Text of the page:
At 5 am on a Friday in mid January a New York man in his 80s tragically took his own life.
I remember reading about this but learned a few days ago that the man was the husband of Barbara Tober, who I met many years ago when we were both editors. Editor in chief at the time of phenomenally successful Brides Magazine, Barbara’s poise and elegance stood out in the heady and hectic world of magazine publishing.
I met Donald Tober only briefly when I dropped something off with Barbara at their stately Park Avenue co-op apartment. The handsome couple was getting ready to leave for one of the many events it attended throughout the year.
A Harvard law school graduate and successful businessman, Donald had taken over his father’s food distribution company, which helped make the Sweet ‘N Lo brand a household name.
Both previously married, Donald and Barbara, now 86 years old, had no children. Besides enjoying their active social and professional lives, the Tobers loved skiing, horses (they owned a horse farm), dancing, music, and entertaining. And, they were very philanthropic.
Married 48 years when her husband took his own life, Barbara talks about her shock in a moving tribute on a website she created to honor the love of her life.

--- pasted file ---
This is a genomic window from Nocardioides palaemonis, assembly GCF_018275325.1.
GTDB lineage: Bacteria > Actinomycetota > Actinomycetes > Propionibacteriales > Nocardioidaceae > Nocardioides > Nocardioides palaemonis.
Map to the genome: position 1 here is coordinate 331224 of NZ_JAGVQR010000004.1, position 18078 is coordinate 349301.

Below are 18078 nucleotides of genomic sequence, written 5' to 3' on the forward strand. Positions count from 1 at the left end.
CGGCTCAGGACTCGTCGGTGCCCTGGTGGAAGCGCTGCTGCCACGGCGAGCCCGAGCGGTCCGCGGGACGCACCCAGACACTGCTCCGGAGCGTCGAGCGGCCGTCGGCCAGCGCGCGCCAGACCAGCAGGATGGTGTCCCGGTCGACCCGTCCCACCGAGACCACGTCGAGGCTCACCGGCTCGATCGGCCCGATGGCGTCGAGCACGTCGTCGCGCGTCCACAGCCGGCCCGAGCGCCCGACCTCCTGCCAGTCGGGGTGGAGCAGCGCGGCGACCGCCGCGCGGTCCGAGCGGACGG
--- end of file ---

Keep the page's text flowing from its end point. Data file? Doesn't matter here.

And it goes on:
A victim of mentally and physically debilitating Parkinson’s Disease, Donald had grown increasingly depressed being confined at home when Covid upturned our lives.
Without the constant stimulation of work and play, he began to talk often about ending his life, Barbara said in her online tribute. But she never dreamed Donald would do it, she added, choking back tears.
My heart goes out to Barbara for her grief. It is profoundly sad when someone says goodbye to a long-time love and best friend.
But, despite losing her intense physical, emotional and intellectual connections with Donald, Barbara’s independent spirit, world of friends and admirers, and deep interests will undoubtedly help sustain her.
Barbara is not a woman who is going to wallow in her sadness. She will bear it with her trademark poise and elegance.
While many may disdain Donald’s decision to end his life, I do not. A man who successfully maintained control over his life for nine decades (he died two months shy of his 90th birthday), he couldn’t let his disease take the reins.
“Life, if well lived, is long enough,” reportedly said the Roman statesman Seneca, who died in 65 AD.
Donald Tober knew he led a life well lived. Barbara knows it, too.